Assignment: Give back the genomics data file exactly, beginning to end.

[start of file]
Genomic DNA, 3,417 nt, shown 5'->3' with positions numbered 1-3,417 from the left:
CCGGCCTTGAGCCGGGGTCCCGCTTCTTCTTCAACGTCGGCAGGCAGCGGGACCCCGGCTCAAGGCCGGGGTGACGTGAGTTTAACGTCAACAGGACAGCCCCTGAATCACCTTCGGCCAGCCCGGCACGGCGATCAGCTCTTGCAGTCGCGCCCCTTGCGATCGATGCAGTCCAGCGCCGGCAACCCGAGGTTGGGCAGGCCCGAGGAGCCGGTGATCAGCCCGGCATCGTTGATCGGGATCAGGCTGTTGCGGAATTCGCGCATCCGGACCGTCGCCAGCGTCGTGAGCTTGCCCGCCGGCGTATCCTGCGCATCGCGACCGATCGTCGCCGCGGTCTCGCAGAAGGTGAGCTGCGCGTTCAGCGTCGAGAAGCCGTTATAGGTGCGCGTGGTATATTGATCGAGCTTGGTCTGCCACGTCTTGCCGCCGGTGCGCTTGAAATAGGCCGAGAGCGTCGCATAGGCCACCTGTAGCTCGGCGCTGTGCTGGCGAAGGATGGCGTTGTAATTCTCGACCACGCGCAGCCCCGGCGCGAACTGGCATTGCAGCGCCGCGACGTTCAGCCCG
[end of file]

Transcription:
Genomic DNA, 3,417 nt, shown 5'->3' with positions numbered 1-3,417 from the left:
CCGGCCTTGAGCCGGGGTCCCGCTTCTTCTTCAACGTCGGCAGGCAGCGGGACCCCGGCTCAAGGCCGGGGTGACGTGAGTTTAACGTCAACAGGACAGCCCCTGAATCACCTTCGGCCAGCCCGGCACGGCGATCAGCTCTTGCAGTCGCGCCCCTTGCGATCGATGCAGTCCAGCGCCGGCAACCCGAGGTTGGGCAGGCCCGAGGAGCCGGTGATCAGCCCGGCATCGTTGATCGGGATCAGGCTGTTGCGGAATTCGCGCATCCGGACCGTCGCCAGCGTCGTGAGCTTGCCCGCCGGCGTATCCTGCGCATCGCGACCGATCGTCGCCGCGGTCTCGCAGAAGGTGAGCTGCGCGTTCAGCGTCGAGAAGCCGTTATAGGTGCGCGTGGTATATTGATCGAGCTTGGTCTGCCACGTCTTGCCGCCGGTGCGCTTGAAATAGGCCGAGAGCGTCGCATAGGCCACCTGTAGCTCGGCGCTGTGCTGGCGAAGGATGGCGTTGTAATTCTCGACCACGCGCAGCCCCGGCGCGAACTGGCATTGCAGCGCCGCGACGTTCAGCCCG